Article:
# Why you should blog if you are a data scientist

The value of sharing information and knowledge rather than keeping it to oneself, the importance of documenting one’s work in a detailed manner for consistent reproducibility, the benefits of blogging for both aspiring and experienced data scientists, and the significance of regular and insightful feedback to improve one’s work.
Author

Lucas A. Meyer

Published

February 13, 2019

He also followed it up with an excellent blog post aimed at aspiring data scientists. I think that the most important idea from that post is actually from a presentation he gave. Here’s the key idea, as reported by Amelia McNamara:

In summary, things that you keep to yourself have very little value, and things that you share with the world have a lot of value. I think that’s a very cool idea for the Economics of information. For an extreme case, imagine you have a trade secret that allows you to solve a specific class of problems faster than others. In this case, it’s understandable that you want to keep the trade secret to yourself. But it makes sense to advertise to the world that you can quickly solve some kinds problems faster than others. That makes your trade secret more valuable.

## The discipline of writing about what you’re doing

When I was a wee little kid and had just entered college, one of my first classes was “Physics Lab”, and the first class of that was to measure “gravity”, more specifically, the gravitational acceleration . Of course, mathy Computer Science studies that we were, we all knew that the gravitational acceleration would be $$g \approx 9.8 m/s^2$$.

Measuring it, however, it’s not very easy. First, remember that this is in the early 90s in Brazil, so digital cameras were very rare. Part of the problem is that 9.8 meters (approximately 30 feet) is quite high, so if we wanted our experiment to take around 1s, we would need a big ladder. Or, as it happened, we’d need to run an experiment that took less than a second for each run. In a class with 25 students, that was the preferred route.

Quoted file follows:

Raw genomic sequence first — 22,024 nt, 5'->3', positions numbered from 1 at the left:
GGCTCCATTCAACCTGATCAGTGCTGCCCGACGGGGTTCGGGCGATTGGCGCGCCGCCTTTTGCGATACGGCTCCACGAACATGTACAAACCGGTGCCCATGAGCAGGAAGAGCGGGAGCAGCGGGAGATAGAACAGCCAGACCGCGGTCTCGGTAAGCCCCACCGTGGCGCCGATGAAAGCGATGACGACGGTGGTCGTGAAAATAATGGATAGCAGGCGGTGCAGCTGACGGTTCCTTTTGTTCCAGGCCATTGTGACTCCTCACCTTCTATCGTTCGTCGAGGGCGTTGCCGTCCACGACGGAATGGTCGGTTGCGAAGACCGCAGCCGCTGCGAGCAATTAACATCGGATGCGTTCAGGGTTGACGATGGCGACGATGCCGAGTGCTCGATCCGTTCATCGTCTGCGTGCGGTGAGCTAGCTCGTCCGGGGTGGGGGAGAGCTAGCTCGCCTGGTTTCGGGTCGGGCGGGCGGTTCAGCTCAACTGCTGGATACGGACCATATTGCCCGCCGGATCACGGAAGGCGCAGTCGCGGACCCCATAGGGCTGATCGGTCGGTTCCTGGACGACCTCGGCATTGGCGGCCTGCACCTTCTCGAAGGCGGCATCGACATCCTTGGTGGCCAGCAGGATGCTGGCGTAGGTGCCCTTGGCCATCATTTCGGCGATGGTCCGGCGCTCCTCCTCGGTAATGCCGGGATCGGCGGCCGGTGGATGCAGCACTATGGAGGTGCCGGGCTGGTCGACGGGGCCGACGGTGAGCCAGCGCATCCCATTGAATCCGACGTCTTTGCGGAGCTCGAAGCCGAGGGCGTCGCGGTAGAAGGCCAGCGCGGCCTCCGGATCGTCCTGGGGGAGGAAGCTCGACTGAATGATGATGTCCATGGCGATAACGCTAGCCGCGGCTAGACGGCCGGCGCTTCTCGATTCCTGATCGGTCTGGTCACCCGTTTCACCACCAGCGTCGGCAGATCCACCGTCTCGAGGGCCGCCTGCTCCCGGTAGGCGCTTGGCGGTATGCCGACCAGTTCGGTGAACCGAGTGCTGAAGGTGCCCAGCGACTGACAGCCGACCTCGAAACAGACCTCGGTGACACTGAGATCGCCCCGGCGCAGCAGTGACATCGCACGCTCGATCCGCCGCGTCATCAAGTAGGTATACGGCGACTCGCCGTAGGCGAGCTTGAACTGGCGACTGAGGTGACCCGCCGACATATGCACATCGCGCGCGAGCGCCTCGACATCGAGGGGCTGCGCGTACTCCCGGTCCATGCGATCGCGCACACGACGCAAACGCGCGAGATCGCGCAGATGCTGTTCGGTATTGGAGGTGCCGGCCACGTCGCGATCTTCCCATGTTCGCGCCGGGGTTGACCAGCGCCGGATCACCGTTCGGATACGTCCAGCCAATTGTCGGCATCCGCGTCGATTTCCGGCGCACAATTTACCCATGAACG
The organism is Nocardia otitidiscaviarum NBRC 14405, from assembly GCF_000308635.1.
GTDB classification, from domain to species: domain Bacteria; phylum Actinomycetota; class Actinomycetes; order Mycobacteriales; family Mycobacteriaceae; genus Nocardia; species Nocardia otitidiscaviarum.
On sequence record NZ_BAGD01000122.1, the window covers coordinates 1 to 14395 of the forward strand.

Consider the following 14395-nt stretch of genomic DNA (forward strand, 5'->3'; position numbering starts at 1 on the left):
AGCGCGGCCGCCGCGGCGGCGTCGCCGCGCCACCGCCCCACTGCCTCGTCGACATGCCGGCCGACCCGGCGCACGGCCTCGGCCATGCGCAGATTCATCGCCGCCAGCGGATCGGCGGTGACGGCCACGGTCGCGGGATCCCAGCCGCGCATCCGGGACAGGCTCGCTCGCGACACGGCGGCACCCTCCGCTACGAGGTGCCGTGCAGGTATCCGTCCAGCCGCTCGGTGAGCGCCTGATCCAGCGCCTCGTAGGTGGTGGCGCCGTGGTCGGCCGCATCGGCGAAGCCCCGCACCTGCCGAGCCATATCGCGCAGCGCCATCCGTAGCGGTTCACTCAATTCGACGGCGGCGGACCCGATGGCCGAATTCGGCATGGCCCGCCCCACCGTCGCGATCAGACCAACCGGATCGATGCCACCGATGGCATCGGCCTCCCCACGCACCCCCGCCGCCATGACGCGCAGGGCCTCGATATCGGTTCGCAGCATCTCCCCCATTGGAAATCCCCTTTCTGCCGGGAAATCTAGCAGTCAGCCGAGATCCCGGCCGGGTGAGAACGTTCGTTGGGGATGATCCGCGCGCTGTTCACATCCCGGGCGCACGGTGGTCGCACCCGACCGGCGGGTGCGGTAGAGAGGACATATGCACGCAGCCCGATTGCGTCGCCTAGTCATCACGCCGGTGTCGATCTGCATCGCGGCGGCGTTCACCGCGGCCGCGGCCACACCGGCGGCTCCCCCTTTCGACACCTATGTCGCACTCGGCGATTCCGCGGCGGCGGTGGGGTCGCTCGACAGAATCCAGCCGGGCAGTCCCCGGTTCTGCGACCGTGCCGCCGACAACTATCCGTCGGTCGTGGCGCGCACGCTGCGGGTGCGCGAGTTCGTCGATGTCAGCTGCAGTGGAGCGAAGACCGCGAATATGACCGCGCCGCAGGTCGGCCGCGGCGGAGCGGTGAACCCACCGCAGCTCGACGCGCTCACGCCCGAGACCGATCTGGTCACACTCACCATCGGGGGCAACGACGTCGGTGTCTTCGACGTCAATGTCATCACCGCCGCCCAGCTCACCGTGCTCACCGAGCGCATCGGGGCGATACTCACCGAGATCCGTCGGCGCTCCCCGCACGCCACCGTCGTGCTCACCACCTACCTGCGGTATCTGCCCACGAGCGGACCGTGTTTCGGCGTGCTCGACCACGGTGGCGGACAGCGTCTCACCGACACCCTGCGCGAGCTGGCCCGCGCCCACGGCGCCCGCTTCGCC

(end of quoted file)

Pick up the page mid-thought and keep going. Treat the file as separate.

We set up a vertical track attached to a device that would spark every 1/60 of a second, and we attached grid paper to the track. This is called a Behr free fall apparatus.

We would release the device from the top of the track, and the sparks would mark the grid paper. We would then manually measure the distances between the sparks and the differences between the distances would tell us the acceleration. In theory. Again, remember this is the early 90s, so there’s no Windows 95 or Excel easily available, there were several steps that were prone to error.

The desired outcome was not only to calculate the acceleration due to gravity, but also to generate a lab report.

## Writing the lab report

It was a simple experiment, but there was a twist. Another class of 25 students would have to replicate the experiment following the lab report from the first 25. Oh boy. We quickly found out that the best lab reports were the ones in which the experimenter would document the experiment as they were executing the experiment. Another thing that worked was going through the experiment more than once. What did not work was to perform the experiment and then go to where the computers were to type up a report from memory.

I thought that was very insightful, shortly afterwards, we would learn about Donald Knuth’s proposed paradigm of literate programming, which lives on in Jupyter Notebooks and R Markdown and that is very popular in data science today. Behind it is the same concept of explanations interspersed with technical work to produce something that is reproducible and easy to understand.